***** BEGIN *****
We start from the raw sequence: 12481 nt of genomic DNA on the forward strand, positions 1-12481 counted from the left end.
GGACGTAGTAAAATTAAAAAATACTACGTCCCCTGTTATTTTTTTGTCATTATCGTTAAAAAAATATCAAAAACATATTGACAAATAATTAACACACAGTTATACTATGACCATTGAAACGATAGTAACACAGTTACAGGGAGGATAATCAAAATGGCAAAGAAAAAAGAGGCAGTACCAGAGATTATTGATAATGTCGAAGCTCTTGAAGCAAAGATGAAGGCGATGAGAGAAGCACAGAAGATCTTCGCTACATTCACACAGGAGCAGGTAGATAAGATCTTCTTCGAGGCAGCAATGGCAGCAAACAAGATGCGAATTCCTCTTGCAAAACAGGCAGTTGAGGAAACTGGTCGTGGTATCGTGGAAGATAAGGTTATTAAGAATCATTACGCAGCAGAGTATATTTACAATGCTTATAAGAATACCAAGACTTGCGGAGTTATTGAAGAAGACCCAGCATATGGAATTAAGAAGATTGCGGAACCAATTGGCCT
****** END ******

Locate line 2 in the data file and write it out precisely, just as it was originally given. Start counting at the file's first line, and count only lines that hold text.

GGACGTAGTAAAATTAAAAAATACTACGTCCCCTGTTATTTTTTTGTCATTATCGTTAAAAAAATATCAAAAACATATTGACAAATAATTAACACACAGTTATACTATGACCATTGAAACGATAGTAACACAGTTACAGGGAGGATAATCAAAATGGCAAAGAAAAAAGAGGCAGTACCAGAGATTATTGATAATGTCGAAGCTCTTGAAGCAAAGATGAAGGCGATGAGAGAAGCACAGAAGATCTTCGCTACATTCACACAGGAGCAGGTAGATAAGATCTTCTTCGAGGCAGCAATGGCAGCAAACAAGATGCGAATTCCTCTTGCAAAACAGGCAGTTGAGGAAACTGGTCGTGGTATCGTGGAAGATAAGGTTATTAAGAATCATTACGCAGCAGAGTATATTTACAATGCTTATAAGAATACCAAGACTTGCGGAGTTATTGAAGAAGACCCAGCATATGGAATTAAGAAGATTGCGGAACCAATTGGCCT